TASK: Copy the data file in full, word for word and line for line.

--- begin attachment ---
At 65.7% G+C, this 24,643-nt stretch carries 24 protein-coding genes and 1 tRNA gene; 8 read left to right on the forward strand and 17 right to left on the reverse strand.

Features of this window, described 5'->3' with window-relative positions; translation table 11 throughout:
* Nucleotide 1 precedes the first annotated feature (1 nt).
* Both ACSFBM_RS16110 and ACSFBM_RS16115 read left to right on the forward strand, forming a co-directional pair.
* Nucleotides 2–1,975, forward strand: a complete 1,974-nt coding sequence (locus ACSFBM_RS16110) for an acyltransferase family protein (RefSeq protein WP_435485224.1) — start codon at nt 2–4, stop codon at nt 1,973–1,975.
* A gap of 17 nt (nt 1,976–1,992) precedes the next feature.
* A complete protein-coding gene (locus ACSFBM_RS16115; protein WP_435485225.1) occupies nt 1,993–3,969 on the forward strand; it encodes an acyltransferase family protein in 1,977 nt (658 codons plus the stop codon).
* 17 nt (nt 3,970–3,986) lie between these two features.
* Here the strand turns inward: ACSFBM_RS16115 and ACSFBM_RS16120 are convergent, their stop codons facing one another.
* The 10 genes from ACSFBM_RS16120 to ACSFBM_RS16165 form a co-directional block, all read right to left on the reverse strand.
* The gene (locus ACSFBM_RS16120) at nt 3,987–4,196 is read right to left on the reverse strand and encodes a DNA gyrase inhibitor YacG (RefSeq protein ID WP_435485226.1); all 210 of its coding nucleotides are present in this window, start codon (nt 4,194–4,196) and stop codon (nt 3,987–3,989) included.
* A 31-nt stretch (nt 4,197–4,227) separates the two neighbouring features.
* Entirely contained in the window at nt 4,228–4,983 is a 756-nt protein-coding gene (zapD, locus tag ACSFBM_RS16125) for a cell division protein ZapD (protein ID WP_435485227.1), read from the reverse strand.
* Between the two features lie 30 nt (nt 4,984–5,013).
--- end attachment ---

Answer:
At 65.7% G+C, this 24,643-nt stretch carries 24 protein-coding genes and 1 tRNA gene; 8 read left to right on the forward strand and 17 right to left on the reverse strand.

Features of this window, described 5'->3' with window-relative positions; translation table 11 throughout:
* Nucleotide 1 precedes the first annotated feature (1 nt).
* Both ACSFBM_RS16110 and ACSFBM_RS16115 read left to right on the forward strand, forming a co-directional pair.
* Nucleotides 2–1,975, forward strand: a complete 1,974-nt coding sequence (locus ACSFBM_RS16110) for an acyltransferase family protein (RefSeq protein WP_435485224.1) — start codon at nt 2–4, stop codon at nt 1,973–1,975.
* A gap of 17 nt (nt 1,976–1,992) precedes the next feature.
* A complete protein-coding gene (locus ACSFBM_RS16115; protein WP_435485225.1) occupies nt 1,993–3,969 on the forward strand; it encodes an acyltransferase family protein in 1,977 nt (658 codons plus the stop codon).
* 17 nt (nt 3,970–3,986) lie between these two features.
* Here the strand turns inward: ACSFBM_RS16115 and ACSFBM_RS16120 are convergent, their stop codons facing one another.
* The 10 genes from ACSFBM_RS16120 to ACSFBM_RS16165 form a co-directional block, all read right to left on the reverse strand.
* The gene (locus ACSFBM_RS16120) at nt 3,987–4,196 is read right to left on the reverse strand and encodes a DNA gyrase inhibitor YacG (RefSeq protein ID WP_435485226.1); all 210 of its coding nucleotides are present in this window, start codon (nt 4,194–4,196) and stop codon (nt 3,987–3,989) included.
* A 31-nt stretch (nt 4,197–4,227) separates the two neighbouring features.
* Entirely contained in the window at nt 4,228–4,983 is a 756-nt protein-coding gene (zapD, locus tag ACSFBM_RS16125) for a cell division protein ZapD (protein ID WP_435485227.1), read from the reverse strand.
* Between the two features lie 30 nt (nt 4,984–5,013).